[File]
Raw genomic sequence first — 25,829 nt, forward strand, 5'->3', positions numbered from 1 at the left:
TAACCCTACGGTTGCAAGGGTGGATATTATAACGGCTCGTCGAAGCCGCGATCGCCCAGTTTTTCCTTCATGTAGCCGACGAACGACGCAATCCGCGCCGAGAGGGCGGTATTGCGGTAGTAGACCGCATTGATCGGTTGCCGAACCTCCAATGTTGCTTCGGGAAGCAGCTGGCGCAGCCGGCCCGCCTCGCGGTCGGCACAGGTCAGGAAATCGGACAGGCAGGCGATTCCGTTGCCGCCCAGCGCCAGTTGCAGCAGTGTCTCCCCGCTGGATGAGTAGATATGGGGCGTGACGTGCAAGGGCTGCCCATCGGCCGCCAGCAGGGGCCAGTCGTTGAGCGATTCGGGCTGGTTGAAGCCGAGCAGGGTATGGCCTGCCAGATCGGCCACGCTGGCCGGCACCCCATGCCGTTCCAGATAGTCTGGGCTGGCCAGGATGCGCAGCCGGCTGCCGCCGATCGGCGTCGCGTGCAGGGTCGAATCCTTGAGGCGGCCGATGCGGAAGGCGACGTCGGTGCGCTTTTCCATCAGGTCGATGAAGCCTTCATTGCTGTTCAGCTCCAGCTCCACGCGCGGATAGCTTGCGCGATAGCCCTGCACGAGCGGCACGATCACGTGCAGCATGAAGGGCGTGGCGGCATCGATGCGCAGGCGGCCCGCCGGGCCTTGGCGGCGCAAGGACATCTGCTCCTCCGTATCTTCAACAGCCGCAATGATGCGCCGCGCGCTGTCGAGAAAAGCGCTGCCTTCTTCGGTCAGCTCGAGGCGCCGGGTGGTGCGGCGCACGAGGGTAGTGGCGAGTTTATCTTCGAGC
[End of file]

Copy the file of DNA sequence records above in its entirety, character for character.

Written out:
Raw genomic sequence first — 25,829 nt, forward strand, 5'->3', positions numbered from 1 at the left:
TAACCCTACGGTTGCAAGGGTGGATATTATAACGGCTCGTCGAAGCCGCGATCGCCCAGTTTTTCCTTCATGTAGCCGACGAACGACGCAATCCGCGCCGAGAGGGCGGTATTGCGGTAGTAGACCGCATTGATCGGTTGCCGAACCTCCAATGTTGCTTCGGGAAGCAGCTGGCGCAGCCGGCCCGCCTCGCGGTCGGCACAGGTCAGGAAATCGGACAGGCAGGCGATTCCGTTGCCGCCCAGCGCCAGTTGCAGCAGTGTCTCCCCGCTGGATGAGTAGATATGGGGCGTGACGTGCAAGGGCTGCCCATCGGCCGCCAGCAGGGGCCAGTCGTTGAGCGATTCGGGCTGGTTGAAGCCGAGCAGGGTATGGCCTGCCAGATCGGCCACGCTGGCCGGCACCCCATGCCGTTCCAGATAGTCTGGGCTGGCCAGGATGCGCAGCCGGCTGCCGCCGATCGGCGTCGCGTGCAGGGTCGAATCCTTGAGGCGGCCGATGCGGAAGGCGACGTCGGTGCGCTTTTCCATCAGGTCGATGAAGCCTTCATTGCTGTTCAGCTCCAGCTCCACGCGCGGATAGCTTGCGCGATAGCCCTGCACGAGCGGCACGATCACGTGCAGCATGAAGGGCGTGGCGGCATCGATGCGCAGGCGGCCCGCCGGGCCTTGGCGGCGCAAGGACATCTGCTCCTCCGTATCTTCAACAGCCGCAATGATGCGCCGCGCGCTGTCGAGAAAAGCGCTGCCTTCTTCGGTCAGCTCGAGGCGCCGGGTGGTGCGGCGCACGAGGGTAGTGGCGAGTTTATCTTCGAGC